Read about the work and travel of VSA's staff.
Published on 28th August 2014
VSA's Media Officer Sarah Barnett and Graphic Designer Chris Mitchell are in Papua New Guinea meeting volunteers, staff and partners in the field. Sarah has written a blog about her first impressions of PNG.
It’s 6am in Kokopo, East New Britain. Chris and I are halfway through a field trip to visit our Papua New Guinea volunteers with Country Programme Manager Howard Iseli and his brand-new Programme Officer Rela Mesulam. Last night, having travelled to see our volunteers in New Ireland and then rural Kabaira in East New Britain, Howard dropped us at our accommodation and left us to our own devices to start processing what we’ve seen and who we’ve met on this trip.
During our debrief last night (local lamb and seafood), Chris and I decided we’d probably never actually get our heads around it all. There were a couple of moments yesterday where I was pretty sure that if Chris didn’t have family back home, he’d chuck his passport and stay in PNG!
For now, here are a few of my first impressions.
The New Guinea Islands are beautiful. I’m sitting with a plunger of Goroka coffee looking out over the reef across the bay towards Rabaul, where the volcano (very much active) is gently belching. A group of locals are laying out brightly coloured bilums on the lawn for sale. On the reef, where we snorkelled earlier this week, there are colonies of clown fish (I found Nemo!) among all the other gorgeous sea life. There are spots like this all round the coast – in Kavieng, New Ireland, an evening swim or snorkel is an almost daily occurrence. And it’s not just to unwind, it’s also when volunteers catch up with fellow expats and volunteers to network, swap tips and gossip.
Volunteers are quick to get involved in the community. In Kavieng, an Australian volunteer revived the local branch of Rotary, and all VSA’s volunteers there are now involved – most of them hold executive positions in the branch. They hold sausage sizzles every fortnight along with other big fundraising events – there’s a talent show in a couple of weeks and several volunteers took part in the Trukai fun run last month. The Rotary is raising money for books for the schools and the local prison, and to bring a group of volunteer dentists over from Germany to set up clinics. Dental care is hard to get here, and the incidence of oral cancers is high, due to betel nut use. (Betel nut is the seed of the fruit of the areca palm tree, which turns red when chewed, giving users a distinctive orange-red smile.)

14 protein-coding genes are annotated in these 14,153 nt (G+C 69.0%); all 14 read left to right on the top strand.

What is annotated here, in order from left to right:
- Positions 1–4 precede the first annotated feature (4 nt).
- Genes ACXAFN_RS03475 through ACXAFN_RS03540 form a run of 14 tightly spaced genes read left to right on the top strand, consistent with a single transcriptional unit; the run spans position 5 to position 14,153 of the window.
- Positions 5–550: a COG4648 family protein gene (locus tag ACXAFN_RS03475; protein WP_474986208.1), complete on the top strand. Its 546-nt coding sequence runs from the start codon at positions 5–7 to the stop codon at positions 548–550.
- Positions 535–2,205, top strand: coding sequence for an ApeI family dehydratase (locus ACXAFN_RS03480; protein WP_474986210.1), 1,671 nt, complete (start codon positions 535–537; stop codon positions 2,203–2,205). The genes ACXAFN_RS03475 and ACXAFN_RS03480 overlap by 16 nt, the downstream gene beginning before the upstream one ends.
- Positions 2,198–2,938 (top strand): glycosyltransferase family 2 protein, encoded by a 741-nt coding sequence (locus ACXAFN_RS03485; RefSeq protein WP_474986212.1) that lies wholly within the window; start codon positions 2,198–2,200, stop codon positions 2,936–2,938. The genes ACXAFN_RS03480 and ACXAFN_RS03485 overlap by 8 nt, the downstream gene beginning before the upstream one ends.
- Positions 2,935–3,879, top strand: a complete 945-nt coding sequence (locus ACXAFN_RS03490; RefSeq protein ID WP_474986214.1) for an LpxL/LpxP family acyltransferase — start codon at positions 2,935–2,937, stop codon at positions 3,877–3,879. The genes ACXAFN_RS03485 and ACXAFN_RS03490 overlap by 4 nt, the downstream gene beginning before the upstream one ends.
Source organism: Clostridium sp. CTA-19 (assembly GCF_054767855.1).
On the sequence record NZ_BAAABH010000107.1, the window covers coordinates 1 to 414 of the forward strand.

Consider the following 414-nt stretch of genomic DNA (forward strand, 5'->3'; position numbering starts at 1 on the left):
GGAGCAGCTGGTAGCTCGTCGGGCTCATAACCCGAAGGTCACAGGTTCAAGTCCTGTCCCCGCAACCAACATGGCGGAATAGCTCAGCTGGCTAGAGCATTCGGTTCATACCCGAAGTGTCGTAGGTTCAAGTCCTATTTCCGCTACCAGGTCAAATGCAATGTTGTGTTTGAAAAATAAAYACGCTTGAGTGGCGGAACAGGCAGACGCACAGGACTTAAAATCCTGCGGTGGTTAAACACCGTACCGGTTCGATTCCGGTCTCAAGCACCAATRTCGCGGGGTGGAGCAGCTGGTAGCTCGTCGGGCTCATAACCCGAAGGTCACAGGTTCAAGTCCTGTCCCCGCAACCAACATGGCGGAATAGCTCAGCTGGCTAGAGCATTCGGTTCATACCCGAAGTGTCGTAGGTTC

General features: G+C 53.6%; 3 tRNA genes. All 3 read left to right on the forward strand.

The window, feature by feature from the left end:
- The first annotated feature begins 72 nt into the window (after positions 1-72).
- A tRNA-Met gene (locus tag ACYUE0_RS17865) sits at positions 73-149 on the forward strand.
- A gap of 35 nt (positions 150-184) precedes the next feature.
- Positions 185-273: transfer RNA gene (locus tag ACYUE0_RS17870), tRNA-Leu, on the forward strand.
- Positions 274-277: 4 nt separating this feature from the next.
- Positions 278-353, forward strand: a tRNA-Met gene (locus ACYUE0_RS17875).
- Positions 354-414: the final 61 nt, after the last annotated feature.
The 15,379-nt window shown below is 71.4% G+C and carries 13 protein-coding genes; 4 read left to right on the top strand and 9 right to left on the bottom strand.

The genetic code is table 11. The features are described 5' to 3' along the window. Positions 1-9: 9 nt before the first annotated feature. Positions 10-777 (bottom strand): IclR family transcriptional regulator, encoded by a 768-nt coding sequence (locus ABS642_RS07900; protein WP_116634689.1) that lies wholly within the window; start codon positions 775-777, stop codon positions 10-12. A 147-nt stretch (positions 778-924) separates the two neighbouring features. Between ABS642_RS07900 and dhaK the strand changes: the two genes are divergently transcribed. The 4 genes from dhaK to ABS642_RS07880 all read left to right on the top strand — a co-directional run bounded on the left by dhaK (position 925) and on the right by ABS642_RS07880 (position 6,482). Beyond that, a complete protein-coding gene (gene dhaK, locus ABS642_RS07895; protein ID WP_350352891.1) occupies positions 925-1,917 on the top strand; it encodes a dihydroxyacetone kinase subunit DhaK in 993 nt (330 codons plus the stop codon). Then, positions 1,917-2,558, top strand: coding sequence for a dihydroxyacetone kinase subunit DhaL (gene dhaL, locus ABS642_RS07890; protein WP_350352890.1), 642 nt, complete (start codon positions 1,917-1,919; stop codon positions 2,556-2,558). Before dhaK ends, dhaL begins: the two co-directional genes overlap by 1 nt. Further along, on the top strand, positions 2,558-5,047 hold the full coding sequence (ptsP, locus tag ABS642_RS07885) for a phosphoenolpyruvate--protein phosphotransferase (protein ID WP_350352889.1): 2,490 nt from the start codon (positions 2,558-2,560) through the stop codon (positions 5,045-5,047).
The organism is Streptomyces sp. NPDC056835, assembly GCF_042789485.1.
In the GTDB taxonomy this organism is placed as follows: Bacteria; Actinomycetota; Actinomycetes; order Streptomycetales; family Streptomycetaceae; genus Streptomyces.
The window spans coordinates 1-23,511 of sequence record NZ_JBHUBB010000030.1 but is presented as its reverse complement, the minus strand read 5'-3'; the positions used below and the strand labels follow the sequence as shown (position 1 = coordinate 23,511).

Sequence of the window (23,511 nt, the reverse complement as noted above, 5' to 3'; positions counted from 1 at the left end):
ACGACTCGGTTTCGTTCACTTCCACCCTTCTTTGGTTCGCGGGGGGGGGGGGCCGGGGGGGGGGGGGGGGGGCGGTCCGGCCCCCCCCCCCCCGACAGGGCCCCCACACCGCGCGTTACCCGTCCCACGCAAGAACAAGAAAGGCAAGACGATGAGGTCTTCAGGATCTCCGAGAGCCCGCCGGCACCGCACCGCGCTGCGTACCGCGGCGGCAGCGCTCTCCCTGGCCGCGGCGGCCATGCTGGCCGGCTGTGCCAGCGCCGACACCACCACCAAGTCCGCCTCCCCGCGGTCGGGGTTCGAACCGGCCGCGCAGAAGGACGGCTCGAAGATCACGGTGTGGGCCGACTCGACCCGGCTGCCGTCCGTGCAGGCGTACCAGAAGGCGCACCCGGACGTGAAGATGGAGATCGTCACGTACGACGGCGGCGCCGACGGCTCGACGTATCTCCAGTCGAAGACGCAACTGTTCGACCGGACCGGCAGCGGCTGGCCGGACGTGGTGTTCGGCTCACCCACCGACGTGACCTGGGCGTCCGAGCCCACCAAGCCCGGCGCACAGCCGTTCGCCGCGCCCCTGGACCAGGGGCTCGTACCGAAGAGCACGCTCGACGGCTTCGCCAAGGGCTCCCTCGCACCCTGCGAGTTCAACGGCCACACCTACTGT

Sport is a big part of life here, and several of our volunteers have joined community teams, or started their own recreational groups. As we left Kavieng, Anne Bradbury was preparing to play netball in the New Ireland Provincial Games – a huge event on the sporting calendar, which feeds into the national games to be held in Lae next year. Graham Hadlee golfs, Liv Loftus started an aqua-aerobics class, and Lorena De la Torre leads a yoga class every morning at the Vocational College.
Our volunteers work really closely together. While they’re all on different assignments with different partner organisations, they’ll often turn to a fellow volunteer who has complementary skills or other useful connections for special projects. We always knew this happened, but to see them plan for it treading water over a coral reef is different altogether.
A staff meeting is a different affair here. In Kavieng, fuel shortages cause rolling blackouts, which means no air-conditioning. At that point, everyone heads outside to catch up in whatever shade they can find. In Kabaira, Lorena and her counterpart Fatima (who is away on leave, so we met her acting counterparts Beverly and Marcela) take a walking meeting every morning. They walk out of the Kabaira Girls' Vocational Centre where they work, turn right outside the gates and walking against the tide of kids heading to school, banana-leaf-wrapped lunches in hand. Lorena says it’s when they get their best chance to talk about the school, go through issues and make plans.
Kiwi culture spreads far and wide. We joined Lorena and Marcela for their walk yesterday morning, to be greeted at every house we passed by with “monin!” (Tok Pisin) or “Malana!” (Kuanua ). After about 10 minutes’ walk, we called “Malan!” to a gentleman on his way to collect spring water for his morning shower. He called back, “Kia ora!”
Check back soon for more updates from Sarah and Chris.